|aka||Honda Accord Crosstour (2010-2011 model year)|
|Class||Full-size crossover SUV|
|Body Style||5-door station wagon/fastback|
|Length||195.8 in (4,973 mm)|
|Width||74.7 in (1,897 mm)|
|Height||65.7 in (1,669 mm)|
|Wheelbase||110.1 in (2,797 mm)|
|Weight||4,105 lb (1,862 kg)|
|Transmission|| 5-speed automatic (4-cylinder, 2010-2012 V6)
6-speed automatic (2013-15 V6)
|Engine|| 2.4-liter K24A I4
3.0-liter J30A5 V6 (China-only) 3.5-liter J35Z V6 (2010-12) 3.5-liter J35Y V6 (2013-15)
The Crosstour (initially branded the Accord Crosstour) was a full-sizecrossover SUV manufactured by Japanese automaker Honda. Sales began in November 2009 for the 2010 model year, and was discontinued for the 2015 model year because of slow sales. The Crosstour was replaced by the HR-V crossover for the 2016 model year.
The Crosstour sloted below the Pilot in size in Honda's SUV lineup; the Crosstour was longer but had two rows of seating compared to the Pilot's three and had approximately 50cu ft less interior space.
The Crosstour was a hatchback/wagon variation of the Accord and shared the same platform. The Crosstour was powered by the 3.5-liter V6 engine and a choice of either front-wheel or all-wheel drive, with prices starting at $29,670, above those of the Accord sedan (which starts at just under $23,000).
The Crosstour was a competitor to the, now discontinued, Toyota Venza, a wagon based upon the Accord's perennial competitor, the Camry. And like the Venza, which was meant to replace the Camry wagon, the Crosstour did the same to the Accord wagon.
For the 2012 model year, Honda removed the "Accord" prefix, making the name just "Crosstour", and gave its front grille a restyle. An I4 engine for front-wheel-drive models was released in late 2011 and put on sale in early 2012.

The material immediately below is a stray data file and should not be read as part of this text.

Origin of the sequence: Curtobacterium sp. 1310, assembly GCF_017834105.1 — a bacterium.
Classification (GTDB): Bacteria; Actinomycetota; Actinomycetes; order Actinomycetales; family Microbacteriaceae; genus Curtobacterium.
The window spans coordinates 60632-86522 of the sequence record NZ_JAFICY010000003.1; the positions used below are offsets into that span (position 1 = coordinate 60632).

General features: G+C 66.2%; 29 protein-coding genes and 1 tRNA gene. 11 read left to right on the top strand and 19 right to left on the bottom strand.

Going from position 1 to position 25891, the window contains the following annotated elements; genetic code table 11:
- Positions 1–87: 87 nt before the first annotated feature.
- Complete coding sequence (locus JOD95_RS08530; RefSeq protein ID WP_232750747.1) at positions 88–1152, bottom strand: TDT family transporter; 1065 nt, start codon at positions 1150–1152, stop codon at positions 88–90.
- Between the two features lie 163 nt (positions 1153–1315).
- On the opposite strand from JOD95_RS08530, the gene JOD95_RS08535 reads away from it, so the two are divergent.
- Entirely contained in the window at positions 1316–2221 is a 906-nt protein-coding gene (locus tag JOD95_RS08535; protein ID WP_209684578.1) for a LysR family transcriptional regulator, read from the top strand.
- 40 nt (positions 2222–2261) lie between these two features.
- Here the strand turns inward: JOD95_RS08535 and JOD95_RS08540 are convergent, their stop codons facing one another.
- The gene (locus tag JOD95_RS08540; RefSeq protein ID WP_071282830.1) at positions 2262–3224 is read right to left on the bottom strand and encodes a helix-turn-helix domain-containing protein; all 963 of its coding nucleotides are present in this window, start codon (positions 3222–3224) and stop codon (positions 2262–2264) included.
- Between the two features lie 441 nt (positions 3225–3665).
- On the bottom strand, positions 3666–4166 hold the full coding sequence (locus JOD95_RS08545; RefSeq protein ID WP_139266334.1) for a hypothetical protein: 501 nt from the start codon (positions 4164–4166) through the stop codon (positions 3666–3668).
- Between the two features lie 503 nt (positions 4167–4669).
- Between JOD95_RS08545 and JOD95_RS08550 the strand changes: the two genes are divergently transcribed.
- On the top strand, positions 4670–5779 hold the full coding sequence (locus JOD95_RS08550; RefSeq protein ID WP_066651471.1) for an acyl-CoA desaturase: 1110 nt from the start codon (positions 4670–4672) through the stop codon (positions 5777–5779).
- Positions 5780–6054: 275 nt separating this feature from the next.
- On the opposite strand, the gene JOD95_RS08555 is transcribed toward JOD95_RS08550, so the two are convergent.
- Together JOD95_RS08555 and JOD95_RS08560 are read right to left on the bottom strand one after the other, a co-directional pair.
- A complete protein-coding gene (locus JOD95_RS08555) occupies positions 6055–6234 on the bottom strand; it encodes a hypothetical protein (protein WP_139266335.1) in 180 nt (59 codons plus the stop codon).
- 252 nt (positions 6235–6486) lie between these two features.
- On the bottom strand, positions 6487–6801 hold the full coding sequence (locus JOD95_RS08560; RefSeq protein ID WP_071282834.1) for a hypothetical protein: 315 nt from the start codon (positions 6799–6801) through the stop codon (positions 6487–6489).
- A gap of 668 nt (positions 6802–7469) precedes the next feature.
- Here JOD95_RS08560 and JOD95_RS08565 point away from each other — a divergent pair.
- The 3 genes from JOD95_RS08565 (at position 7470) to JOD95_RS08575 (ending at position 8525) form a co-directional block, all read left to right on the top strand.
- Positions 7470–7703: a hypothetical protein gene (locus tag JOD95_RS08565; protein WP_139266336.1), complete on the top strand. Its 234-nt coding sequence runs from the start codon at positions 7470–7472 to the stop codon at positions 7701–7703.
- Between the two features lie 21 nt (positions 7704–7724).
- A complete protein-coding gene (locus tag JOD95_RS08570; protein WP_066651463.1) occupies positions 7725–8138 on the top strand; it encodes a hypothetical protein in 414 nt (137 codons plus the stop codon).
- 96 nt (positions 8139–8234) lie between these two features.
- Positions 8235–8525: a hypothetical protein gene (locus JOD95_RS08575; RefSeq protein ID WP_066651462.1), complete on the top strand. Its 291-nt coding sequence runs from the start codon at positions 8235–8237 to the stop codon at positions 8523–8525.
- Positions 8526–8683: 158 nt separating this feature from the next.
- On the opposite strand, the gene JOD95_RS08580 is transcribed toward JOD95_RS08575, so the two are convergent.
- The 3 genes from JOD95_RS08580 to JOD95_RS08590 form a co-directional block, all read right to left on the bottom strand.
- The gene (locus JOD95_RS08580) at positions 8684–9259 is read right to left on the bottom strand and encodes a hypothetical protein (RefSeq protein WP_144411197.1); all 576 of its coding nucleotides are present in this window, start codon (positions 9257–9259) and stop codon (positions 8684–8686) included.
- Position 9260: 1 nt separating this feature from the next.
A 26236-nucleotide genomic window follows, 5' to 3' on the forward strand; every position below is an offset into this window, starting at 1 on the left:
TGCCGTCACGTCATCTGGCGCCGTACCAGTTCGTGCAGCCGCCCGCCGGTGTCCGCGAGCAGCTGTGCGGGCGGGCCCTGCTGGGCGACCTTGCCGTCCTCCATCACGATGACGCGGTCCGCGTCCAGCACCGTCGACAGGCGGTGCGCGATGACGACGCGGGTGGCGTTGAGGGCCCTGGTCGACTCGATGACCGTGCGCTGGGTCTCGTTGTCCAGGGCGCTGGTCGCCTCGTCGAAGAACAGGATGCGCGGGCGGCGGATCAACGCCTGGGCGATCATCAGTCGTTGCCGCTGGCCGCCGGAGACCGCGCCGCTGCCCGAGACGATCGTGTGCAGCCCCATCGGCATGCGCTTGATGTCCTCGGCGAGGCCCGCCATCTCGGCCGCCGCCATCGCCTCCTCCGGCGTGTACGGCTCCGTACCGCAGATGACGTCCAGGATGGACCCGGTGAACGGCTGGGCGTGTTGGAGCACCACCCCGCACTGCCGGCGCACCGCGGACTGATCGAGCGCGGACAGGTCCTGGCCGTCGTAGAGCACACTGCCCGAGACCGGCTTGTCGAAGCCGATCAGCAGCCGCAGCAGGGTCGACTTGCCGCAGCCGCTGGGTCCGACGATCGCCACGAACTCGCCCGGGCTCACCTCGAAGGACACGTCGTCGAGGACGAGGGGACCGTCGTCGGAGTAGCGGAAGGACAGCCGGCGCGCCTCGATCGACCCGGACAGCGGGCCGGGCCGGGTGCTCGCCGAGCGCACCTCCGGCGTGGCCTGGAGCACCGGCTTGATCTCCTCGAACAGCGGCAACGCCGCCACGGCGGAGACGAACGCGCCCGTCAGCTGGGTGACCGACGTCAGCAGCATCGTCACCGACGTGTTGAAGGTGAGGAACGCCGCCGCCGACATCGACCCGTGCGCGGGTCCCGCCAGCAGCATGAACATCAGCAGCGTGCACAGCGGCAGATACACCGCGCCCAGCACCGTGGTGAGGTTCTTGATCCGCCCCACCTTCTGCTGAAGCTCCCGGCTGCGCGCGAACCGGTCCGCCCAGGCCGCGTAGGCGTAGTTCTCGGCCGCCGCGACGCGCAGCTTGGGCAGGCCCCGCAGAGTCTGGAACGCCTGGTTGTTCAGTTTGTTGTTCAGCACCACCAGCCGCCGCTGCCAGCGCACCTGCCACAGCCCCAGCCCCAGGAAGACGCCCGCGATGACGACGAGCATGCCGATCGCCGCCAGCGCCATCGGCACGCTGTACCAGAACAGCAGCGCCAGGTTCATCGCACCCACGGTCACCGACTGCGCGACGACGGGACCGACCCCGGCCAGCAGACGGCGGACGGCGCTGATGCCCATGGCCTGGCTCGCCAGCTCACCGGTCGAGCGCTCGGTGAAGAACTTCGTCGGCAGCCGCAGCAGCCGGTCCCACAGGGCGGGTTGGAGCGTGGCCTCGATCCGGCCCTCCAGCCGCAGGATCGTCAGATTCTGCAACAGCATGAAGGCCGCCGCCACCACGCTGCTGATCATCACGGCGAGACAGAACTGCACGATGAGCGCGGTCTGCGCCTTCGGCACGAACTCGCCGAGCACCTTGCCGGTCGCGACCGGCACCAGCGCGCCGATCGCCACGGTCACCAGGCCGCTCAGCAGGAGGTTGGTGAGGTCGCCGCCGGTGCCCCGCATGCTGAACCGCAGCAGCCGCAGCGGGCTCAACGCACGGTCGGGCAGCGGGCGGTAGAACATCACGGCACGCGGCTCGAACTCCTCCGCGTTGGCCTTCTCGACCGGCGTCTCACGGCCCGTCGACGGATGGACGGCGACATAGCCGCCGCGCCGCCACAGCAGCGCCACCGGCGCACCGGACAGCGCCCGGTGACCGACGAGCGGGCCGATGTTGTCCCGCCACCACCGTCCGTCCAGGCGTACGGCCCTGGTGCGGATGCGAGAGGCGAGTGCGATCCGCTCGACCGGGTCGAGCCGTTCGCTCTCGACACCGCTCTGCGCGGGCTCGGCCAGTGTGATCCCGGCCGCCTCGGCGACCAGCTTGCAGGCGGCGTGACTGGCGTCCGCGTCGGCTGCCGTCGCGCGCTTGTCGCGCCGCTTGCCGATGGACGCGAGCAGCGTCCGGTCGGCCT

The Crosstour was sold in the US, Canada, Mexico, China, Middle East, Southeast Asia, and Russia. The Crosstour had been built and marketed in China by GAC-Honda since October, 2010.
For the 2013 model year, Honda refreshed the Crosstour. A concept vehicle of the Crosstour was unveiled at the New York International Auto Show on April 4, 2012. The revised 2013 Crosstour went on sale on November 20 with a $500 reduction in price along with increased standard content. The interior was redesigned, a more powerful and fuel efficient Earth Dreams V6 engine coupled to a 6-speed automatic replaces the previous V6 and 5-speed automatic. Fuel economy for V6 models is improved to an EPA-estimated 20/30/23 mpg (city/highway/combined) for front-wheel-drive and 19/28/22 mpg for all-wheel-drive. Inside a 10-way power (2-way lumbar) driver's seat and auto-dimming rearview mirror also became standard on all trims.
On April 8, 2015, Honda announced that it was discontinuing production on the Crosstour at the end of the 2015 model year due to slow sales. Final production date was August 31, 2015. Another factor in Honda's decision is to free up space on the production line for the Honda CR-V, and Acura RDX, also in 2017 to start production on the Acura MDX. Honda has replaced the Crosstour with the HR-V crossover for the 2016 model year.
The 2013 Crosstour was available with a Forward Collision and Lane Departure Warning Systems. A rear-view backup camera was standard on all 2012 models, a more sophisticated rear camera with wide and top view angles was optional. Excluding the base EX trim a new LaneWatch camera mounted in the passenger side mirror was standard on 2013 models.
|Moderate overlap frontal offset||Good|
|Roof strength||Marginal (2010-12 models)|
|Roof strength||Good (2013–2015)|
|Side Rear Passenger:||5-star|
|Rollover FWD:||4-star/ 12.7%|
|Rollover AWD:||4-star/ 11.8%|
Sales figures Edit
|Calendar year||Total sales (U.S.)|
|This page uses some content from Wikipedia. The original article was at Honda Crosstour. The list of authors can be seen in the page history. As with Autopedia, the text of Wikipedia is available under the GNU Free Documentation License.|